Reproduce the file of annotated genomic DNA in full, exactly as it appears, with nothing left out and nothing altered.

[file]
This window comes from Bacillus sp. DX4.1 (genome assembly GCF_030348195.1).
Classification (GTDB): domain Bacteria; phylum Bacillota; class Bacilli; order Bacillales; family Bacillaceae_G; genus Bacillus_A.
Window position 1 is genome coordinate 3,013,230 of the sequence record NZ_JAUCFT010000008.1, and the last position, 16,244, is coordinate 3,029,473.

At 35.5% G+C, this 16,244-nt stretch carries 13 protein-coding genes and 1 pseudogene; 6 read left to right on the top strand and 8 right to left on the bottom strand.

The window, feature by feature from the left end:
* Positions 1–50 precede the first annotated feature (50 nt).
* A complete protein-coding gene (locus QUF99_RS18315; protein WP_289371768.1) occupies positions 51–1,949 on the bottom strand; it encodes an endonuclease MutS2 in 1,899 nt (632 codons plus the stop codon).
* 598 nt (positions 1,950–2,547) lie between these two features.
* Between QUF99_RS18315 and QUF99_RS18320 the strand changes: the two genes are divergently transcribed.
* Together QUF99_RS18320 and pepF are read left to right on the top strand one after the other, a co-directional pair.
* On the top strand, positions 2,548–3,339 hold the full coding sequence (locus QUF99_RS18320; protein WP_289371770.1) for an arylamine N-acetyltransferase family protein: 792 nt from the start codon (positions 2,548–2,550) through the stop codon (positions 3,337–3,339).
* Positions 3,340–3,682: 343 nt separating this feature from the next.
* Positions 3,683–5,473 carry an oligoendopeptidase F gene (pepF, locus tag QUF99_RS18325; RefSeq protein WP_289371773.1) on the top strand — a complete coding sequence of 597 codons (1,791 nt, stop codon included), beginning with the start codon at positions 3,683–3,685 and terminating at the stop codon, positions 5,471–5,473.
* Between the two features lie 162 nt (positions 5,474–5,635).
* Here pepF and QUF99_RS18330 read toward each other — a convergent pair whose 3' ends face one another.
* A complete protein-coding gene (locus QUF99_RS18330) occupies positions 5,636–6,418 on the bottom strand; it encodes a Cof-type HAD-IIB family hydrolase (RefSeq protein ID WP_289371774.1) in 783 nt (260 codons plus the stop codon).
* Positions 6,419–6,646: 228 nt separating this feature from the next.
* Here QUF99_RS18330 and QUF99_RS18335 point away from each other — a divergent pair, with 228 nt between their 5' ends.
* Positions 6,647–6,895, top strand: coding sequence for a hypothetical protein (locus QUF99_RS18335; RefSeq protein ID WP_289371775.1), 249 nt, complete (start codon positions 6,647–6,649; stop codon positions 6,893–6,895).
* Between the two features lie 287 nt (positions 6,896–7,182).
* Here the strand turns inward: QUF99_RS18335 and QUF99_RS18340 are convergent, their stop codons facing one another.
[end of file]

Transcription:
This window comes from Bacillus sp. DX4.1 (genome assembly GCF_030348195.1).
Classification (GTDB): domain Bacteria; phylum Bacillota; class Bacilli; order Bacillales; family Bacillaceae_G; genus Bacillus_A.
Window position 1 is genome coordinate 3,013,230 of the sequence record NZ_JAUCFT010000008.1, and the last position, 16,244, is coordinate 3,029,473.

At 35.5% G+C, this 16,244-nt stretch carries 13 protein-coding genes and 1 pseudogene; 6 read left to right on the top strand and 8 right to left on the bottom strand.

The window, feature by feature from the left end:
* Positions 1–50 precede the first annotated feature (50 nt).
* A complete protein-coding gene (locus QUF99_RS18315; protein WP_289371768.1) occupies positions 51–1,949 on the bottom strand; it encodes an endonuclease MutS2 in 1,899 nt (632 codons plus the stop codon).
* 598 nt (positions 1,950–2,547) lie between these two features.
* Between QUF99_RS18315 and QUF99_RS18320 the strand changes: the two genes are divergently transcribed.
* Together QUF99_RS18320 and pepF are read left to right on the top strand one after the other, a co-directional pair.
* On the top strand, positions 2,548–3,339 hold the full coding sequence (locus QUF99_RS18320; protein WP_289371770.1) for an arylamine N-acetyltransferase family protein: 792 nt from the start codon (positions 2,548–2,550) through the stop codon (positions 3,337–3,339).
* Positions 3,340–3,682: 343 nt separating this feature from the next.
* Positions 3,683–5,473 carry an oligoendopeptidase F gene (pepF, locus tag QUF99_RS18325; RefSeq protein WP_289371773.1) on the top strand — a complete coding sequence of 597 codons (1,791 nt, stop codon included), beginning with the start codon at positions 3,683–3,685 and terminating at the stop codon, positions 5,471–5,473.
* Between the two features lie 162 nt (positions 5,474–5,635).
* Here pepF and QUF99_RS18330 read toward each other — a convergent pair whose 3' ends face one another.
* A complete protein-coding gene (locus QUF99_RS18330) occupies positions 5,636–6,418 on the bottom strand; it encodes a Cof-type HAD-IIB family hydrolase (RefSeq protein ID WP_289371774.1) in 783 nt (260 codons plus the stop codon).
* Positions 6,419–6,646: 228 nt separating this feature from the next.
* Here QUF99_RS18330 and QUF99_RS18335 point away from each other — a divergent pair, with 228 nt between their 5' ends.
* Positions 6,647–6,895, top strand: coding sequence for a hypothetical protein (locus QUF99_RS18335; RefSeq protein ID WP_289371775.1), 249 nt, complete (start codon positions 6,647–6,649; stop codon positions 6,893–6,895).
* Between the two features lie 287 nt (positions 6,896–7,182).
* Here the strand turns inward: QUF99_RS18335 and QUF99_RS18340 are convergent, their stop codons facing one another.